MOROCCO — “You are Jewish? Ahlan wa’ sahalan [hello and welcome], Morocco was yours before it became ours,” says Sayid, an elderly Moroccan whom I happened to meet while walking around the city of Tetouan in northern Morocco.
“The Jews came to North Africa before Islam was born,” Sayid explains. “So Moroccan Jews are an inseparable part of the history of Morocco.”
It is hard to remain indifferent to the respect and appreciation — if not outright admiration — that Jews receive in the streets of Morocco these days. More than 10,000 Israelis visit the country each year and are warmly welcomed.
In the various markets you can find Judaica items. And the government, for its part, is careful to commemorate Jewish personalities and institutions related to the history of the place. To wit, Morocco is the only Muslim country in the world that maintains a museum dedicated solely to the Jewish community that used to thrive here in the past.
Sayid and his friend sit on a streetside bench smoking kief, a mixture of tobacco and hashish, from a long wooden pipe.
“This pipe is called sebsi. This is how most Moroccans smoke their hashish,” says Sayid. “Usually the pipe is made of olive wood, but this pipe is made from apricot wood, which gives the smoker a slightly sweeter and more pleasant taste in the mouth.”
I ask if it’s possible to taste the mixture for myself. “Of course,” Sayid replies. “But it is better you don’t smoke this in the middle of the street. I’m local and know all the policemen around here personally, but you are a white tourist. If a policeman sees you smoking hash in the middle of the street, they’ll immediately approach you and ask for a bribe.”
Sayid leads me to a small shop belonging to a friend where he feels more comfortable preparing a nice “bowl” of sebsi, and hands me the pipe with the blessing, “Sacha wa’raha,” meaning “be healthy and rest well.”
50,000 Moroccans with an arrest warrant on their heads
Despite the apparent openness and liberal attitude here regarding hashish, the fact that cannabis cultivation in Morocco is still considered a criminal offense is very disturbing to local farmers.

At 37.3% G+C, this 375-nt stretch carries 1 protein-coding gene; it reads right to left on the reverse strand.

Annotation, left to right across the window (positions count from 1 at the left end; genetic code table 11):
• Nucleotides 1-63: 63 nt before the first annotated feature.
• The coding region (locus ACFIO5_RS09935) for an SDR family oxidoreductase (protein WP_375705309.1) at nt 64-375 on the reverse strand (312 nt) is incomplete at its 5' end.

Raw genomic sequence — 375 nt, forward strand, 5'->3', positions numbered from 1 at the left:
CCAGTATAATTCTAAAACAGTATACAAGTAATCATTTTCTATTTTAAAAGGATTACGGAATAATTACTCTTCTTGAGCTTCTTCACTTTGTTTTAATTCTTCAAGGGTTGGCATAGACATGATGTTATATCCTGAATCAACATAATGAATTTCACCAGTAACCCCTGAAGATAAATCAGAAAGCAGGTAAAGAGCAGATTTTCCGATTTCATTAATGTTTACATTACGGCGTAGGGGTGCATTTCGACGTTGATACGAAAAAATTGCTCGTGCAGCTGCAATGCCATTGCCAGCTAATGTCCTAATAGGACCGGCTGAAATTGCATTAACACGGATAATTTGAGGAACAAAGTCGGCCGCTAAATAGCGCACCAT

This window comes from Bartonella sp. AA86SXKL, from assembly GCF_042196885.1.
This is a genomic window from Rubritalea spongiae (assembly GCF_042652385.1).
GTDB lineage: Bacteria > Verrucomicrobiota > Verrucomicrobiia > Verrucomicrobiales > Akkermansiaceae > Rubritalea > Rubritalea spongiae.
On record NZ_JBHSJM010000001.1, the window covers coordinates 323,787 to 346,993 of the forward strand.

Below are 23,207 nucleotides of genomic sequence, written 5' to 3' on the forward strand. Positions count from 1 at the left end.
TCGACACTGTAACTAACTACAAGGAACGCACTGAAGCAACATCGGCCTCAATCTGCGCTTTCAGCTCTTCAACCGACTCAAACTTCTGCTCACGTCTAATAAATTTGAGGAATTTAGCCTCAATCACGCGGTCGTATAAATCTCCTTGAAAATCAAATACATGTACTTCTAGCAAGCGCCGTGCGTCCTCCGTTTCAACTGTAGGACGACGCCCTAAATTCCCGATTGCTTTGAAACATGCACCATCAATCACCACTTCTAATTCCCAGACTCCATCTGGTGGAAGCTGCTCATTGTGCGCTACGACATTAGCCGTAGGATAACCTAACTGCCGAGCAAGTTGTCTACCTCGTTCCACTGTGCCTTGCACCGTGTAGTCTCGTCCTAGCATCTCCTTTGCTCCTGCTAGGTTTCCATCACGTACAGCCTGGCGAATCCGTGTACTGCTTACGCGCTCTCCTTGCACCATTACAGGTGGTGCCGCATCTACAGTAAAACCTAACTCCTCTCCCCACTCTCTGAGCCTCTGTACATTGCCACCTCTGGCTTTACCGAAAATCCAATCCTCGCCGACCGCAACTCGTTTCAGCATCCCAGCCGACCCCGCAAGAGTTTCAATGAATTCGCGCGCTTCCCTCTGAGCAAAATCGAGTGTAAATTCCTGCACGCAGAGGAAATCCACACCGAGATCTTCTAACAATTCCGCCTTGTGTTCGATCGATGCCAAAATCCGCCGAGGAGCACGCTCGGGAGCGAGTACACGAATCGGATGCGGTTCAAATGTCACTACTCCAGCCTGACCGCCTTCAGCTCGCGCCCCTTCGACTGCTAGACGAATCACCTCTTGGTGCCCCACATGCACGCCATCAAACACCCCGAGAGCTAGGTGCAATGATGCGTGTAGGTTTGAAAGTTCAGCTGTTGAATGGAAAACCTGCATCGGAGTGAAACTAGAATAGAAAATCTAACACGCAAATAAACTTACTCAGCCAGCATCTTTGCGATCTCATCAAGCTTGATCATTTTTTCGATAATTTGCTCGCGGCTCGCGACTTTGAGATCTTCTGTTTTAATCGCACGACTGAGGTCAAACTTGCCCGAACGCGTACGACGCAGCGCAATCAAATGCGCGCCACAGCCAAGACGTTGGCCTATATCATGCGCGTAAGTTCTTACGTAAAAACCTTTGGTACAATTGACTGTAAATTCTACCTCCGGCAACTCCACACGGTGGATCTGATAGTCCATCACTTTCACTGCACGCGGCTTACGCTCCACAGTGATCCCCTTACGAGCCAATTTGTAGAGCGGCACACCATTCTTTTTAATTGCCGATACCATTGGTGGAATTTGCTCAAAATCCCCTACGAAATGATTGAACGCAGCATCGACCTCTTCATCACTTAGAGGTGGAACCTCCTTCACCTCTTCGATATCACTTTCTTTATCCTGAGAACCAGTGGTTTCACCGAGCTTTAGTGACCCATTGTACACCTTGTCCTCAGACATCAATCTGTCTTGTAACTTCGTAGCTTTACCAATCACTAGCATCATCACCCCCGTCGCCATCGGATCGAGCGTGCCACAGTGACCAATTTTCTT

In fact, to date, there are almost 50,000 growers that have an arrest warrant hanging over their heads. As such, Moroccan farmers who grow cannabis on a commercial scale are very suspicious, and do not like Westerners coming to their territory with a camera.
I arranged with Francis, a French cannabis breeder with years of experience cooperating with the Moroccans, to take me to visit the cannabis plots of one of his partners near the village of Katma. The village is located in the Rif mountains, a beautiful mountain range in Morocco’s north where almost all of the country’s cannabis is grown.
After nearly three hours of driving in the mountains, we reach our destination: a huge, picturesque villa on the side of a mountain.
“This is the mansion of ‘Patron,'” Francis tells me (the owner’s name has been changed to protect his identity). “Here he hosts his friends or business partners.”
The villa is nearly empty except for a group of five Italians, a pair of Poles, four local workers who maintain the kitchen — and kilos of hashish on the table and hanging to dry in the air. I feel safe, but the atmosphere is quite shady.
A prisoner in his own palace
I meet Patron only the next morning as we finish a lavish breakfast and prepare to go out to the cannabis fields.
“Patron, this is the Israeli guy I wanted you to meet,” Francis says by way of introduction.
“Nice to meet you,” I say, holding out my hand.
Patron gives me a penetrating look. “You too,” he replies. “Let’s talk for a few minutes before you embark on your tour.”
One of the women serves us glasses of sweet mint tea. “You have a very beautiful property here,” I say, trying to break the ice.
“Thank you,” Patron answers. “But what is it worth if I have all this goodness and am in jail?”
Patron explains to me that he too has had an arrest warrant out on him for several years now.
“My bribery only allows me to travel around a limited area of several villages without being arrested,” he says. “If I have a family event in Casablanca or Marrakesh, for example, I have a problem.”
“Now listen,” Patron warns. “I’m sending you with Mahmoud, my wife’s brother. There is no way that you turn on the camera without getting permission from him. There are no 360-degree shots. You take only one direction at a time, understood?”
I say of course, and we are on our way.
‘The Jews were the best hash dealers in Morocco’
We travel between great green mountains and unpaved roads. A strong smell of cannabis rises in the air, while in the background I hear Francis and Mahmoud negotiating the price of the next batch of seeds that Francis will bring from Europe next month.
Until a few years ago, most of the local farmers would have grown Bildia, a local cannabis landrace acclimated to the region’s climate, but with a relatively small amount of resin production and low THC (tetrahydrocannabinol, cannabis’s main active psychoactive ingredient) content. This had kept hashish production relatively low, and the end product’s effects weak.